Nick Gammon on multitasking Arduinos:
1) http://gammon.com.au/blink
2) http://gammon.com.au/serial
3) http://gammon.com.au/interrupts

liudr

You have an idea, you have some skills to realize your idea. You should be able to make some money off that idea. That's the theory and practice in Arduino DIY for a while but I know that many are angered by all the cheap modules and arduino clones on ebay and beyond. There seems to be nothing you can design to have any price advantage over the flood of modules when a module is sold cheaper with free shipping on ebay than the key component featured on the module. Say I design a board featuring ATMEGA328P. The 328P is about $4 each. Then a nano clone costs only $3 -$3.50 so why designing anything?!

That was my opinion for a while.
Serial LCD keypad panel,phi_prompt user interface library,SDI-12 USB Adapter

Delta_G

#25
Mar 11, 2017, 06:42 pm Last Edit: Mar 11, 2017, 06:45 pm by Delta_G
"collect underpants" ???  :o

it just occurred to me, what the heck does that mean?

~Travis
It's a reference to an episode of South Park. 

It's a meme against someone who feels like they are ready for business but their business plan only says, "Make lots of money." and nothing else. 
If at first you don't succeed, up - home - sudo - enter.

pert

The 328P is about $4 each.
Wow, you need to get a different supplier, you're getting scammed if you're paying anywhere near that much at any sort of purchase quantity for manufacturing.

I think it's still possible to sell hardware for a higher price if you can provide better support, etc. as in the examples of Sparkfun/Adafruit but a lot of customers are going to just get the lowest price board and there's no way to compete on price with a lot of this stuff. I can buy a board on eBay for less than it would cost me to mail it to my neighbor. If you can come up with a new product then there is no competition at first but if it's successful enough the clones are soon to come so you have to be constantly innovating.

GoForSmoke

The 328P is about $4 each. Then a nano clone costs only $3 -$3.50 so why designing anything?!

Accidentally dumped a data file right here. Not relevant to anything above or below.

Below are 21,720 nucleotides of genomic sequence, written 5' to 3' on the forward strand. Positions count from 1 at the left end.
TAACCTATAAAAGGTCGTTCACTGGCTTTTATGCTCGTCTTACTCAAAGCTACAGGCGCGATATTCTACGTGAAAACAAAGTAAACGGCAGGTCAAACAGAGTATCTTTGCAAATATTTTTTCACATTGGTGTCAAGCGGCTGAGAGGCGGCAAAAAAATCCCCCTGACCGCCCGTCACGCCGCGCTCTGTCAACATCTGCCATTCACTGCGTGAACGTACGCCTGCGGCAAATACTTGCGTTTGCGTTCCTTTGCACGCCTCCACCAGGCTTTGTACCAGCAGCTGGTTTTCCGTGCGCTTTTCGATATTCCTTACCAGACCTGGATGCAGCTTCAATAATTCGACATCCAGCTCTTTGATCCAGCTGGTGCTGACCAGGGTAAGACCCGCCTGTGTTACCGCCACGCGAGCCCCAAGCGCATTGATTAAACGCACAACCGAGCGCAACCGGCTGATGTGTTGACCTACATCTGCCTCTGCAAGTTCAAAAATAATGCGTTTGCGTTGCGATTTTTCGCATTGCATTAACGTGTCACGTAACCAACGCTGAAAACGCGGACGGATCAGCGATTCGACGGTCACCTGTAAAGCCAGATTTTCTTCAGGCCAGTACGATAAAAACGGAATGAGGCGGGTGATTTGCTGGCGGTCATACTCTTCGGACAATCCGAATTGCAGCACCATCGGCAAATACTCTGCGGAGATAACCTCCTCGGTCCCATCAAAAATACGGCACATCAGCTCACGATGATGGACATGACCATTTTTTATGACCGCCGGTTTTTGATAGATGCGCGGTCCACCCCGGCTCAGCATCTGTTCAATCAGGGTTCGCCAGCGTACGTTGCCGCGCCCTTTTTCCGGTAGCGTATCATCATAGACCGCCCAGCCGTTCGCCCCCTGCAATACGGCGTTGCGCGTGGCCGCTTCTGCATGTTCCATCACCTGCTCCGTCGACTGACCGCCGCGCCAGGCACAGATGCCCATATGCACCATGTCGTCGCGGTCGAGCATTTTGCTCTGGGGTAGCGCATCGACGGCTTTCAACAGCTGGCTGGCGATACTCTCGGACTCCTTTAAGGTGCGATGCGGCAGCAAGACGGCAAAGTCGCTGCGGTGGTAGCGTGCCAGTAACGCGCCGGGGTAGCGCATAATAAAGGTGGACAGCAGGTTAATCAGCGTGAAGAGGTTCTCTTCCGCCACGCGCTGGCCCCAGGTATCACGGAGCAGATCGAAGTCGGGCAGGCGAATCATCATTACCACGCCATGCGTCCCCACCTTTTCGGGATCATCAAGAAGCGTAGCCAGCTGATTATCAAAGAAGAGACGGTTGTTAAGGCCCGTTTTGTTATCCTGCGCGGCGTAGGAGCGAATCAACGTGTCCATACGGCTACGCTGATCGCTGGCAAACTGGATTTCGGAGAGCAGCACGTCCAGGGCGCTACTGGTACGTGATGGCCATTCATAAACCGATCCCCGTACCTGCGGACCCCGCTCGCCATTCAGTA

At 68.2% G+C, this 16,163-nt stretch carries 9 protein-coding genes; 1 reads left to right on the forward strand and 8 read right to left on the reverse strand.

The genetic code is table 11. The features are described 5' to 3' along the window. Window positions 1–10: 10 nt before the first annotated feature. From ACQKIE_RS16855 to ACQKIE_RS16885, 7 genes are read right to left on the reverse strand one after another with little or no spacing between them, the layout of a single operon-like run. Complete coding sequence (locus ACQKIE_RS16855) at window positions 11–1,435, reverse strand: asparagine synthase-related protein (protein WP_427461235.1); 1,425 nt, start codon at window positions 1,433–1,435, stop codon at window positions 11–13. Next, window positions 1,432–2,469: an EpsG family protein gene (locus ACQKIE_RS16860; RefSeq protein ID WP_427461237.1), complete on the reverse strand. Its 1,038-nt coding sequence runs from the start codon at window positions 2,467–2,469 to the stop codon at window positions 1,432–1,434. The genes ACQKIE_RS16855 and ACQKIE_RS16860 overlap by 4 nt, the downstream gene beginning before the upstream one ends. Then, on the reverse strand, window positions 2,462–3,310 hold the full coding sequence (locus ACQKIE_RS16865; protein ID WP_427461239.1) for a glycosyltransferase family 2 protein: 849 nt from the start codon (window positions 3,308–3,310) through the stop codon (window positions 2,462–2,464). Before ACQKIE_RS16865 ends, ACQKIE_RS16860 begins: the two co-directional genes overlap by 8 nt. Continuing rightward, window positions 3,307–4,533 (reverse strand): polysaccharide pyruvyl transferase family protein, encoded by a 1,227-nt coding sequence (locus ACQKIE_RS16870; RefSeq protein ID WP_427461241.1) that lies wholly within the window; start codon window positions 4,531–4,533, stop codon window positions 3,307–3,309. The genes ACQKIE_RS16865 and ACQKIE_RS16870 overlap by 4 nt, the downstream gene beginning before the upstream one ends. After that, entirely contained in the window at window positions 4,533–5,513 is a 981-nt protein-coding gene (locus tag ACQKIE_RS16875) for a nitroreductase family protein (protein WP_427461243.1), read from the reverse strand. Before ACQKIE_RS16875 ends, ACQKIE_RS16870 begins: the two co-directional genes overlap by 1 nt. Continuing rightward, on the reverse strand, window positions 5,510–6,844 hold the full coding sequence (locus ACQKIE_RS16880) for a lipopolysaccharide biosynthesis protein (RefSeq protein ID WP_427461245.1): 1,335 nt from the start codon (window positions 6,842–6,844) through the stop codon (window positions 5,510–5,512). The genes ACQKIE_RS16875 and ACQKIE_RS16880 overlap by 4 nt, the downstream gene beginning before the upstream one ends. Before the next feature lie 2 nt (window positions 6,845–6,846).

Futurlec (ships from HK) has been charging $2.20 ea for single DIP 328P's. Shipping is not free but for me so far, about $7. They sell the DIP 1284P for $7 and have a wide chip selection. I've spent about $40 a pop there.
Nick Gammon on multitasking Arduinos:
1) http://gammon.com.au/blink
2) http://gammon.com.au/serial
3) http://gammon.com.au/interrupts

liudr

Pert,

The price must have just come down from about $4. Now it is $2

http://www.digikey.com/product-detail/en/microchip-technology/ATMEGA328P-AU/ATMEGA328P-AU-ND/1832260

One year ago I bought 100 P-au at $2.7 each, that's 100. Most people don't need that many.

Now it is half the price. Still, even before the price came down, the nanos were at $3-3.5.

Anyway, most makers aren't going to compete with spar-dafruit. Here is one solution I found that may suit others as well:

Don't hate/fear the cheap stuff on the internet, use them! I used to build boards like this (both sides need reflow, only showing one side):



This is what I do now:


I am using all these cheap modules in a thru-hole design. This is an open-source data logger so is the previous one. On the outside they look the same:
Serial LCD keypad panel,phi_prompt user interface library,SDI-12 USB Adapter

GoForSmoke

The software should carry the sales price. Don't expect to compete with China selling empty boards.

Futurlec has held that $2.20 ea ($200 for 100) for the DIP 328P-PU since at least 2012. I saw DIPMICRO beat that at the end of last year but didn't get to move on it till too late.

Where you shop and how many you buy is where you get your price. A factory that produces 100,000 to millions of boards is not paying small quantity prices for chips.

How often do we get farmers wanting to automate chicken coops? Enough to show there's likely many more who don't attempt (or even think of attempting) the project. With the right package, some will buy and pay to have it installed right. Just don't be wrong, it had better be tested and work from the start.
 
Nick Gammon on multitasking Arduinos:
1) http://gammon.com.au/blink
2) http://gammon.com.au/serial
3) http://gammon.com.au/interrupts